Michele Pred: Amendment
February 7 — March 16, 2013
On February 7th, a show of new work, entitled “Amendment,” by San Francisco-based artist Michele Pred, opens at Nancy Hoffman Gallery. This is the inaugural presentation of works in which Pred utilized birth control pills as material and palette, her comment on attitudes toward women since the ‘60s, particularly in the arena of birth control and reproduction. The exhibition opens on February 7th and continues through March 16th.
Pred’s work has consistently focused on aspects of contemporary society, plumbing its “artifacts” for materials, never settling for conventional artist’s tools. Her earlier work was composed of objects confiscated at airport security checkpoints, this body of work was titled “Homeland Security.” Certain images have become iconic for Pred: the American flag, hearts, targets. The potency of the American flag as “insignia” on a pink purse from the ‘60s needs no words, it tells the full tale. New in this body of work is the artist’s sourcing material through the internet and social media. The birth control pills are obtained through social networking and crowdsourcing. Pred exercises the same diligent research she has exercised over the years to create her work. In tandem with the sculptures and wall pieces, Pred created a “costume” and performance piece entitled “Miss Conception.” For this performance, she wears a 1960s era pageant dress of bright green garnished with rhinestones and birth control pills, an embroidered sash that reads "Miss Conception," her sash made by the same company that provides sashes to the “Miss America” annual pageant, a scepter with birth control pills and a crown sparkling with rhinestones and pills. Pred engages with her audience via dialogue about reproduction and passes out cards with common misconceptions about women, beauty and reproduction, beliefs people have mistakenly held which she debunks, all the while smiling serenely.
Pred writes of this body of work:
“I use expired, unwanted and placebo birth control pills as an expression of my frustration over the continuing and growing impediments to fair, safe and affordable access to birth control and other women’s services in the United States. This body of work is also a response to the many negative attitudes toward birth control that have stubbornly persisted since the pill became available in the early 1960s.
“Since May 2012, I have acquired approximately 17,000 pills, mostly through crowd- sourcing on Facebook and Twitter and thanks to various media outlets that have published my quest. I acquired the early ‘60s era purses and hatbox via E-bay.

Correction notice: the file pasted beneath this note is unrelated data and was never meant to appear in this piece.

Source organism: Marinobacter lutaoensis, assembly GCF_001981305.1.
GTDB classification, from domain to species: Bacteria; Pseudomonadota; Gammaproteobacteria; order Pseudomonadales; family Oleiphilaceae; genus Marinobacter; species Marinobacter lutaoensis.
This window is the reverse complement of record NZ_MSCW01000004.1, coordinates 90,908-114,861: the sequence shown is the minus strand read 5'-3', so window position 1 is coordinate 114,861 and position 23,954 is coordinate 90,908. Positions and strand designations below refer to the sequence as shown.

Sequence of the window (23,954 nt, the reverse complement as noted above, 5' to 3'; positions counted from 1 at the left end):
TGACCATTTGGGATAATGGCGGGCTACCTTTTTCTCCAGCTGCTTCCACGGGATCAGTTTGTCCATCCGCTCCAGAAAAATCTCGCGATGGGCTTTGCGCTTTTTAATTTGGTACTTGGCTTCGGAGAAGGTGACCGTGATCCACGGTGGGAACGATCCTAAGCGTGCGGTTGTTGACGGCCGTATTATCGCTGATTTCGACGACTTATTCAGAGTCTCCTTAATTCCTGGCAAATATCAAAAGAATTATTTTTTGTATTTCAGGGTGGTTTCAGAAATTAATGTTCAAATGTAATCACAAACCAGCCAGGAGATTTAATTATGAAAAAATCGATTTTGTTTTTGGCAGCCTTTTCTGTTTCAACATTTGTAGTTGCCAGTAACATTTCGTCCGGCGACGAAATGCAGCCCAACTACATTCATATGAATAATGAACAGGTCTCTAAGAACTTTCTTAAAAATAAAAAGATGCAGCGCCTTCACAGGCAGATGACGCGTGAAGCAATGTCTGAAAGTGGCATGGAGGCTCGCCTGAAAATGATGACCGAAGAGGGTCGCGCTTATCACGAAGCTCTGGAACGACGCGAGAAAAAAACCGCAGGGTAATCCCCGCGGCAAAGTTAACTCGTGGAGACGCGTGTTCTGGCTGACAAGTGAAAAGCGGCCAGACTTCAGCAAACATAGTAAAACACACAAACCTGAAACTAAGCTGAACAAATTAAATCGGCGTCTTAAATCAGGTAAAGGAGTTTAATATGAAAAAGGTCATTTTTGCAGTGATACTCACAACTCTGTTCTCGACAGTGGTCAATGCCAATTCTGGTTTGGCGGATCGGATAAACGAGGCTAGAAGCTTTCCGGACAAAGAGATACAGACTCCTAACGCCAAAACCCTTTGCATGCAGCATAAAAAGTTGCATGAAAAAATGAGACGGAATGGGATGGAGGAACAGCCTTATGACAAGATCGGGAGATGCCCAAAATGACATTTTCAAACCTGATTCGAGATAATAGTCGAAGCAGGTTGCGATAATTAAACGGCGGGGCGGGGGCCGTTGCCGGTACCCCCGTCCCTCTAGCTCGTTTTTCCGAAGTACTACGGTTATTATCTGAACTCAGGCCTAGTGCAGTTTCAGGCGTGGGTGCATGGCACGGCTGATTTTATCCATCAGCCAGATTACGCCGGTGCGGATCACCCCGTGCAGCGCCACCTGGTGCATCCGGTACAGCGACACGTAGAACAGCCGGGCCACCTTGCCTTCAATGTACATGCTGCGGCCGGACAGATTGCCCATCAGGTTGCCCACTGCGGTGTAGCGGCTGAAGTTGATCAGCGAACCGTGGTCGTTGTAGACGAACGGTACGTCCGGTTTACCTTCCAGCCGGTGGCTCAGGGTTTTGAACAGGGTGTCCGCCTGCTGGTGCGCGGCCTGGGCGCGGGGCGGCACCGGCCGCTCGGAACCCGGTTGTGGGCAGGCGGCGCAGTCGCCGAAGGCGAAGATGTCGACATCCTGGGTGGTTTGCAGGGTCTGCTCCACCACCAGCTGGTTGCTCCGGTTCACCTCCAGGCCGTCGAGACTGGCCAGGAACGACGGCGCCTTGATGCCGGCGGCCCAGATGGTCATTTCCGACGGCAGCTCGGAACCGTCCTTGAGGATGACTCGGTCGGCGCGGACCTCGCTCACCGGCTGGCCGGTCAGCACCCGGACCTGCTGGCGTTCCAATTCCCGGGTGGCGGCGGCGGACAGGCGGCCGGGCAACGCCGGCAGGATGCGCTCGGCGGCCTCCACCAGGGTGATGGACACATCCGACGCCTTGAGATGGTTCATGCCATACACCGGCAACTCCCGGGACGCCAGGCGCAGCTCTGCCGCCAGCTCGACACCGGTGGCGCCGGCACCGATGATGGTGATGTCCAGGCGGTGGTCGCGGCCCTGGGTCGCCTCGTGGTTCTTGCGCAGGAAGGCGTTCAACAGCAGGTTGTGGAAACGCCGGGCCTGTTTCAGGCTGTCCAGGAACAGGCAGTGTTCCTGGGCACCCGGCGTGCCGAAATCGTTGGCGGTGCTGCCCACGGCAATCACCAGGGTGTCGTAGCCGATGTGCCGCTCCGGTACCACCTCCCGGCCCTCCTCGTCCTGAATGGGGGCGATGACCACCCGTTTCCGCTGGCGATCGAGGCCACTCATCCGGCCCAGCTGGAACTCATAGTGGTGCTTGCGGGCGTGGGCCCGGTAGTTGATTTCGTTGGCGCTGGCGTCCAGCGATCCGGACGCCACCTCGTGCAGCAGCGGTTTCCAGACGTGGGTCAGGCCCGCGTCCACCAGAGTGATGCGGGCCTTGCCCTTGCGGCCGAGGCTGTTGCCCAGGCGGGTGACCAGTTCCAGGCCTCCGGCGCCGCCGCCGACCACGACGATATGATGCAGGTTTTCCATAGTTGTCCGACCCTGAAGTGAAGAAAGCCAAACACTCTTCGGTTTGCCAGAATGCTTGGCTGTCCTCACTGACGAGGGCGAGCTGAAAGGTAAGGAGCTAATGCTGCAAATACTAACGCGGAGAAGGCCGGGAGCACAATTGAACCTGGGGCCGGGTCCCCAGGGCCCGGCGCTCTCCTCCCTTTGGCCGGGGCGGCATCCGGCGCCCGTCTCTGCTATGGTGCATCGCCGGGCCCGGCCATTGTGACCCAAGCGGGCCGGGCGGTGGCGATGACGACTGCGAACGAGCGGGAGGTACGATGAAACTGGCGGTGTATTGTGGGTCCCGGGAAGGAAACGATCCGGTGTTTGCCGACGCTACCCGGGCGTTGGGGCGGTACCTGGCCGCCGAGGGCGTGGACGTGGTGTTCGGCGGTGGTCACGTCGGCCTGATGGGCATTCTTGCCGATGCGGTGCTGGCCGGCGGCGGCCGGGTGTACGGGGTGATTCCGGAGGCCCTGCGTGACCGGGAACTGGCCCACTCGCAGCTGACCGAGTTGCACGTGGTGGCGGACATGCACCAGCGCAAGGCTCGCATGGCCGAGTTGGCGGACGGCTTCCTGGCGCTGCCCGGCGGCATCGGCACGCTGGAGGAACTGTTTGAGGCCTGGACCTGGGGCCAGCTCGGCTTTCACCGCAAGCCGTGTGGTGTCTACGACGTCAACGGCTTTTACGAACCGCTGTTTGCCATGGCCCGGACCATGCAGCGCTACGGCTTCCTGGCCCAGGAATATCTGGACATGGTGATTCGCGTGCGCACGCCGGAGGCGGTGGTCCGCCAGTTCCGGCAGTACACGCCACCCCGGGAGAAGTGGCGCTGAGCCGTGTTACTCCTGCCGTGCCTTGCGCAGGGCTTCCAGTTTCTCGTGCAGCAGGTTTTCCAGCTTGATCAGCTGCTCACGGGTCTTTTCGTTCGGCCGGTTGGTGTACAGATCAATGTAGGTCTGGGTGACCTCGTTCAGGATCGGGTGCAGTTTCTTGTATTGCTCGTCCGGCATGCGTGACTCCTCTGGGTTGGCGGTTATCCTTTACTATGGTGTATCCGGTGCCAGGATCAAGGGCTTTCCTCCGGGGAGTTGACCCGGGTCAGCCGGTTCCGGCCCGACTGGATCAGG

“A large part of my art-making process lies in the research, the countless personal interactions, and places I go. For this project, I have spoken with and visited numerous women’s clinics, public health clinics, pill recycling drop-off areas, and drug manufacturers. I have traveled to pick up large boxes of pills and found very
small packages in my mailbox. Each encounter helped shape my views and vision for the piece.
“Finally, this body of work is rooted in my formative years growing up in Berkeley, California during the ‘70s, where I was exposed to the women’s movement. It is also a continued homage to my father who inspired the feminist in me at an early age.”
Her work has been shown at The Arts Center of the Capital Region, Troy, New York; Arts Commission of Greater Toledo, Ohio; California College of the Arts, Oakland; di Rosa Preserve, Napa, California; Fashion Institute of Technology, New York; The Hearts in San Francisco Project, California; John Michael Kohler Arts Center, Sheboygan, Wisconsin; Museum of Contemporary Craft and Folk Art, San Francisco, California; Napa Valley College Art Gallery, California; Natalie and James Thompson Art Gallery, San Jose State University, California; National Institute of Art & Disabilities (NIAD), Richmond, California; Neuberger Museum of Art, Purchase, New York; Newcombe Art Gallery, Tulane University, New Orleans, Louisiana; Omi International Art Center, Ghent, New York; San Francisco State University Gallery, California; Sonoma Museum of Visual Art, California; Textile Art Center, Brooklyn, New York; and abroad at BildMusee, Umea, London Gallery West, University of Westminster, Middlesex, England; Sweden; Kulturheset, Stockholm, Sweden; Millesgården Museum, Lingingo, Sweden; University of Abertay Dundee, Dundee, Scotland; and UTS Gallery, University of Technology, Sydney, Australia.
Pred’s work is included in the collections of The Contemporary Museum, Honolulu, Hawaii; di Rosa Collection, Napa, California; Fashion Institute of Technology, New York; and The 21C Museum, Louisville, Kentucky.
Michele Pred was born in San Francisco and is of Swedish and American heritage. She received her B.F.A. with distinction from the California College of Arts and Crafts and a certificate in French Language from University of Sorbonne, France. She has received a grant from The Wallace Alexander Gerbode Foundation, San Francisco and was prizewinner at Close Pegase Winery, Sonoma; and Sanchez Art Center, Oakland, California. She was designer of the first annual Webby Award, San Francisco.
The artist resides in Oakland, California.
ARTIST TALK: Saturday, February 9, at 4:pm, as “Miss Conception.”
For additional information and/or photographs, please call the gallery at 212-966-6676 or email email@example.com